There is an interesting article in today’s UK Guardian that states the position now being taken by Geoffrey Robertson QC, the lawyer engaged to seriously consider a legal challenge against the pope. His book, “The Case of the Pope”, is published tomorrow, so unless you have been living on MARS for the past five years, I’m sure you can guess what it says. Here are a couple of choice quotes …
The system of law operated by the Vatican has allowed serious sex offenders to escape punishment and must be abandoned …
“Canon law has been allowed to trump criminal law in countries throughout the world. This is a very serious matter‚ the pope through his pretensions to statehood refuses to acknowledge that child sex abuse is a serious crime as well as a sin.
“The Catholic church must abandon canon law as a punishment for priests who commit crimes.”
Now there resides the key problem. They truly do believe themselves to be above and beyond the law, and have acted upon that belief to protect numerous abusers. They quite literally make up their own rules.
The church’s form of law, Robertson argues, “has no public hearings, no DNA test facilities, no enforcement mechanism, and the most severe punishments – excommunication or an order to return to the laity (without entry on a sex offenders’ register) – bears no comparison with the sentences of imprisonment or community service that can be expected under criminal law.”
He describes the penalties as “derisory”, with those found guilty of molesting children required to undergo “chiefly spiritual exercises”.
What is truly sickening is that the cloak of “belief” has granted them a get-out-of-jail-free card. They claim to be the keepers of ultimate morality, but are in reality quite morally barren, yet persist with the thought that a long tradition of delusional belief in an imaginary friend gives them the right to flout the law. Remember, these are the folks who consider factual disclosures of abuse to be petty gossip.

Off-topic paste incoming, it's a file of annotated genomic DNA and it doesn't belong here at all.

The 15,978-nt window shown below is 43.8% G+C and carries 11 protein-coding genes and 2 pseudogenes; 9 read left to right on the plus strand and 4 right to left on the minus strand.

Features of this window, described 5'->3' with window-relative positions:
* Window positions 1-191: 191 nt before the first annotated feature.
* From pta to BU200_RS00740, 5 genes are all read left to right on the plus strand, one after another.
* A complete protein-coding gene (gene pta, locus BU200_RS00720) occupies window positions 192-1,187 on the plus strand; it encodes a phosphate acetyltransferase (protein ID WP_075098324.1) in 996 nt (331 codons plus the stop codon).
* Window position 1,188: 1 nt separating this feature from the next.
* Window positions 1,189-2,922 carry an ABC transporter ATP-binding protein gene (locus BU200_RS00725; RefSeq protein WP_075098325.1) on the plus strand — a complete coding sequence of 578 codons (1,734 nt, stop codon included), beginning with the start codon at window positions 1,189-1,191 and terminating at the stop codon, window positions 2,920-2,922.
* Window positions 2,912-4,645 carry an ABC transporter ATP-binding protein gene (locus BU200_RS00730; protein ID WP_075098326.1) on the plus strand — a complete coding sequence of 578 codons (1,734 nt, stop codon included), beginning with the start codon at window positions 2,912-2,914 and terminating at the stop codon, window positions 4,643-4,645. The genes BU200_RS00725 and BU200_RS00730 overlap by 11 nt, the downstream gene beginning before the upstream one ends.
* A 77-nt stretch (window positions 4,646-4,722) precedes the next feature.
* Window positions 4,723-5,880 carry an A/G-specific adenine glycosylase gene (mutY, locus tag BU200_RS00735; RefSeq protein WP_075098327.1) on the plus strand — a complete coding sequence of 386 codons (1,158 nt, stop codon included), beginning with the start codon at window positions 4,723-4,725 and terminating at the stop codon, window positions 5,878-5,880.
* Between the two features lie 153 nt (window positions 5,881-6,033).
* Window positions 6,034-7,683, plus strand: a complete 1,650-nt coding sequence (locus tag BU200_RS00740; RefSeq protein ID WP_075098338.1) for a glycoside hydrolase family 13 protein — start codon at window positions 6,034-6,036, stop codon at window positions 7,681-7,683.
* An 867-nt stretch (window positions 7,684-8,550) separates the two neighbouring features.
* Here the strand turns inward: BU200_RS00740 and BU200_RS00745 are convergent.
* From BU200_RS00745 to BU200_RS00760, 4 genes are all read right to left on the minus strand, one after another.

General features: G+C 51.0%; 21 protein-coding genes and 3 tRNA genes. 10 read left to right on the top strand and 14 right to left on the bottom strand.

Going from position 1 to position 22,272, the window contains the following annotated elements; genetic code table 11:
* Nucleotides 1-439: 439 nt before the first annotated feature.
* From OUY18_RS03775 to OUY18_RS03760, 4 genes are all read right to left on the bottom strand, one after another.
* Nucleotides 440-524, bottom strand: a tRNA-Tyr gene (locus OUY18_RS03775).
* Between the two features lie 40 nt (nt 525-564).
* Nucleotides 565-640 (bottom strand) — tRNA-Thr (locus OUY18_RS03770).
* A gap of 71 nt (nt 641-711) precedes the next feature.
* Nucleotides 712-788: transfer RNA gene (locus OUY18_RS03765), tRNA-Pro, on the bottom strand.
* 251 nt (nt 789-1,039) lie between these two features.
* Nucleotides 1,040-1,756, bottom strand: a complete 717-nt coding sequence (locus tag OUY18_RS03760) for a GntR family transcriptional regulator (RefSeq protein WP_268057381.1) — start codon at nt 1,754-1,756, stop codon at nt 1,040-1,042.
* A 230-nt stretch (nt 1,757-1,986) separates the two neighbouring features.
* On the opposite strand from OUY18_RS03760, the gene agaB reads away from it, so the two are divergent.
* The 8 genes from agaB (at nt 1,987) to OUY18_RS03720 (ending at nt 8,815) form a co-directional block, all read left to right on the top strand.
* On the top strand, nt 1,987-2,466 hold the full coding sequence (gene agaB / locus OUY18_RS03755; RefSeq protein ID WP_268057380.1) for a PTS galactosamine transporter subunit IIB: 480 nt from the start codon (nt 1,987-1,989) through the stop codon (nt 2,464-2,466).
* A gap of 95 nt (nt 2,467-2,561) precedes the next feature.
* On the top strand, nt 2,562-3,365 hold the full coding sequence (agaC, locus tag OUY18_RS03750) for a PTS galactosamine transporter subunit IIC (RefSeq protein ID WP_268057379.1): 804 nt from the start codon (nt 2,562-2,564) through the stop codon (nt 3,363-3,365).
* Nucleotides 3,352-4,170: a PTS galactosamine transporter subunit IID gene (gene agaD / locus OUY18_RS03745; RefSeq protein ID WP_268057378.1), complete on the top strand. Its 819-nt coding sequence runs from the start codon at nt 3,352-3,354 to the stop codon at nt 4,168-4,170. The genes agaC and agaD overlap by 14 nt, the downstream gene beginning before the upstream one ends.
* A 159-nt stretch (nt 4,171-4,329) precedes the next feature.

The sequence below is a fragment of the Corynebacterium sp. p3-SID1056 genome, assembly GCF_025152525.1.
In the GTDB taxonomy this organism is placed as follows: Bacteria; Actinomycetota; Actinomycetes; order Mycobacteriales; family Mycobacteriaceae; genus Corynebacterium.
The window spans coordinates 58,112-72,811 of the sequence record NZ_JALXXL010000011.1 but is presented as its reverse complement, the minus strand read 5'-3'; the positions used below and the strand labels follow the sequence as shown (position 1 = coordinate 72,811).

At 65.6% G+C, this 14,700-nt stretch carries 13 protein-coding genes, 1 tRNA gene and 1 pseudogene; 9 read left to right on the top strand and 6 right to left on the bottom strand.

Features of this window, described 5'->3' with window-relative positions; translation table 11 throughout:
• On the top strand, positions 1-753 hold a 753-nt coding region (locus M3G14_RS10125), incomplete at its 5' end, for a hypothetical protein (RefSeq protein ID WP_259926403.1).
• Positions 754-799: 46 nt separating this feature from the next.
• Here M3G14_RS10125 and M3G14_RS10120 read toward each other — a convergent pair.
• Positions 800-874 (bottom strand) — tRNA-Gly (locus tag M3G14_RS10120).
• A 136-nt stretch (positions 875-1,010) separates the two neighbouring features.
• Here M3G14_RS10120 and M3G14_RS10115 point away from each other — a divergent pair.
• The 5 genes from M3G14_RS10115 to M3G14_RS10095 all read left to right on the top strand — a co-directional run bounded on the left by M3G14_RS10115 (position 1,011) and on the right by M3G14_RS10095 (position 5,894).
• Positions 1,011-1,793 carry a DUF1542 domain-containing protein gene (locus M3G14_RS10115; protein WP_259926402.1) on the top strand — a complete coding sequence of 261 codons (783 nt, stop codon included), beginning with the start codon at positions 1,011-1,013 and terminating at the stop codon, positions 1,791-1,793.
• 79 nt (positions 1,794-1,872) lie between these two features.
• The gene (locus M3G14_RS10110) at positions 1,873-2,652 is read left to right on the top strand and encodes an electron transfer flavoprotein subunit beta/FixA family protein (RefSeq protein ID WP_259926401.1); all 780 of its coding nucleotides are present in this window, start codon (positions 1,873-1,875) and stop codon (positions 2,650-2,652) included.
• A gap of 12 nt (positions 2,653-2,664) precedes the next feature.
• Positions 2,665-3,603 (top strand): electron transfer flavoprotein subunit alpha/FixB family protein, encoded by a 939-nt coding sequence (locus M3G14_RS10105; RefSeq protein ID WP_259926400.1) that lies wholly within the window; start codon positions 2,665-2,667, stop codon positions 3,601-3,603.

Robertson also argues that the pope cannot legally be considered a head of state and, therefore, covered by diplomatic immunity. The lawyer is highly critical of the British government, which he accuses of failing to understand the international law surrounding sovereignty.
The UK is one of several countries that recognises the sovereignty of the Vatican and the Holy See based on the 1929 Lateran treaty signed by the Italian dictator Benito Mussolini.
“This is nonsense,” Robertson told the Guardian. “The Lateran treaty says nothing of the sort, and even if it did the UK would not be bound, since it was not a party.
In other words, the Vatican’s defense against prosecution is that the Pope is head of a state … so if you orchestrate the cover up of a abuse on a Global scale then that’s OK, as long as you are the head of some state … Yea right, that truly is holding high moral ground all right …
Robertson argues that even if the Vatican is considered a state, there is still the possibility of an arrest for crimes against humanity under the jurisdiction of the court.
Even if the British Government itself has no sense of justice, at least Mr Robertson does.